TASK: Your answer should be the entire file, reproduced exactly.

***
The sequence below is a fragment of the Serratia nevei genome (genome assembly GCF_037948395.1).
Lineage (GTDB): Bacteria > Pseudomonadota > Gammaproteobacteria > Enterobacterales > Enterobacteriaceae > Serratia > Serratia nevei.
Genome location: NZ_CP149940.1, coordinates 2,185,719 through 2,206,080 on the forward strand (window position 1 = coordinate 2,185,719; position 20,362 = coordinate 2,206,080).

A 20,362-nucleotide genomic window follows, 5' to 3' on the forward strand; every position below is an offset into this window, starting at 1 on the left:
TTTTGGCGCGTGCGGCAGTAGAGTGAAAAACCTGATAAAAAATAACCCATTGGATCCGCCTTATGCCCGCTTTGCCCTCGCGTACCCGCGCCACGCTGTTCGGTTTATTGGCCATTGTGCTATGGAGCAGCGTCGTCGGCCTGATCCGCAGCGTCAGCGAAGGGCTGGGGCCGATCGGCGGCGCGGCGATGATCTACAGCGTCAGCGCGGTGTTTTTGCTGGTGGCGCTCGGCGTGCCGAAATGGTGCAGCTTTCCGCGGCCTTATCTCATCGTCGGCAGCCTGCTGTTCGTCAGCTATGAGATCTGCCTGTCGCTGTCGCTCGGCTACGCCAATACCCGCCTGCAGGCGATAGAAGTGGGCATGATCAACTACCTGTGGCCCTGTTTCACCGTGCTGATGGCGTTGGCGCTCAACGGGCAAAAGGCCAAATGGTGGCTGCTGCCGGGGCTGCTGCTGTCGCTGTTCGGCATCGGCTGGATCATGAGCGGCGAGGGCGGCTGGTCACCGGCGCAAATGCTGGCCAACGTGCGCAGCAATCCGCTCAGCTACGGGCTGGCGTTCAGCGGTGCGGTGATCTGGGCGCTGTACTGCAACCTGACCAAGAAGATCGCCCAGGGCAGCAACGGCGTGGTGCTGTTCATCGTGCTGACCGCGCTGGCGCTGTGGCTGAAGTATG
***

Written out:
The sequence below is a fragment of the Serratia nevei genome (genome assembly GCF_037948395.1).
Lineage (GTDB): Bacteria > Pseudomonadota > Gammaproteobacteria > Enterobacterales > Enterobacteriaceae > Serratia > Serratia nevei.
Genome location: NZ_CP149940.1, coordinates 2,185,719 through 2,206,080 on the forward strand (window position 1 = coordinate 2,185,719; position 20,362 = coordinate 2,206,080).

A 20,362-nucleotide genomic window follows, 5' to 3' on the forward strand; every position below is an offset into this window, starting at 1 on the left:
TTTTGGCGCGTGCGGCAGTAGAGTGAAAAACCTGATAAAAAATAACCCATTGGATCCGCCTTATGCCCGCTTTGCCCTCGCGTACCCGCGCCACGCTGTTCGGTTTATTGGCCATTGTGCTATGGAGCAGCGTCGTCGGCCTGATCCGCAGCGTCAGCGAAGGGCTGGGGCCGATCGGCGGCGCGGCGATGATCTACAGCGTCAGCGCGGTGTTTTTGCTGGTGGCGCTCGGCGTGCCGAAATGGTGCAGCTTTCCGCGGCCTTATCTCATCGTCGGCAGCCTGCTGTTCGTCAGCTATGAGATCTGCCTGTCGCTGTCGCTCGGCTACGCCAATACCCGCCTGCAGGCGATAGAAGTGGGCATGATCAACTACCTGTGGCCCTGTTTCACCGTGCTGATGGCGTTGGCGCTCAACGGGCAAAAGGCCAAATGGTGGCTGCTGCCGGGGCTGCTGCTGTCGCTGTTCGGCATCGGCTGGATCATGAGCGGCGAGGGCGGCTGGTCACCGGCGCAAATGCTGGCCAACGTGCGCAGCAATCCGCTCAGCTACGGGCTGGCGTTCAGCGGTGCGGTGATCTGGGCGCTGTACTGCAACCTGACCAAGAAGATCGCCCAGGGCAGCAACGGCGTGGTGCTGTTCATCGTGCTGACCGCGCTGGCGCTGTGGCTGAAGTATG